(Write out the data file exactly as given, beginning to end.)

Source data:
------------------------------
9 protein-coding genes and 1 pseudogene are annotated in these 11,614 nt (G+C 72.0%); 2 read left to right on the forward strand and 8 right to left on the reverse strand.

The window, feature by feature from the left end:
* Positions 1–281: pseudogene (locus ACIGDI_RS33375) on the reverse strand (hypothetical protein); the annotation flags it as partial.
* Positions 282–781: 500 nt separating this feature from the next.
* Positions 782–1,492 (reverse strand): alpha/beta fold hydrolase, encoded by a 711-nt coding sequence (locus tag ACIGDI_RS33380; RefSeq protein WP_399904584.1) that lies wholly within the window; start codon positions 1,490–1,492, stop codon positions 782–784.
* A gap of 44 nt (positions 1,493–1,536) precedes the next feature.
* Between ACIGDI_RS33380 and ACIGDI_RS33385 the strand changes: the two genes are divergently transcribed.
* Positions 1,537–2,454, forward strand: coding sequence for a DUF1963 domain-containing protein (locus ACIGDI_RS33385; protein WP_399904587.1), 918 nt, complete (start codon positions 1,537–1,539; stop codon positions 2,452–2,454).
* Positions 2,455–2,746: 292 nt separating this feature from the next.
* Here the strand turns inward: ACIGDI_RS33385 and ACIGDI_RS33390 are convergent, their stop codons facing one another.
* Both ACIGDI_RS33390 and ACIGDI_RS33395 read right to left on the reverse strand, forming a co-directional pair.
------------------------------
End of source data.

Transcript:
9 protein-coding genes and 1 pseudogene are annotated in these 11,614 nt (G+C 72.0%); 2 read left to right on the forward strand and 8 right to left on the reverse strand.

The window, feature by feature from the left end:
* Positions 1–281: pseudogene (locus ACIGDI_RS33375) on the reverse strand (hypothetical protein); the annotation flags it as partial.
* Positions 282–781: 500 nt separating this feature from the next.
* Positions 782–1,492 (reverse strand): alpha/beta fold hydrolase, encoded by a 711-nt coding sequence (locus tag ACIGDI_RS33380; RefSeq protein WP_399904584.1) that lies wholly within the window; start codon positions 1,490–1,492, stop codon positions 782–784.
* A gap of 44 nt (positions 1,493–1,536) precedes the next feature.
* Between ACIGDI_RS33380 and ACIGDI_RS33385 the strand changes: the two genes are divergently transcribed.
* Positions 1,537–2,454, forward strand: coding sequence for a DUF1963 domain-containing protein (locus ACIGDI_RS33385; protein WP_399904587.1), 918 nt, complete (start codon positions 1,537–1,539; stop codon positions 2,452–2,454).
* Positions 2,455–2,746: 292 nt separating this feature from the next.
* Here the strand turns inward: ACIGDI_RS33385 and ACIGDI_RS33390 are convergent, their stop codons facing one another.
* Both ACIGDI_RS33390 and ACIGDI_RS33395 read right to left on the reverse strand, forming a co-directional pair.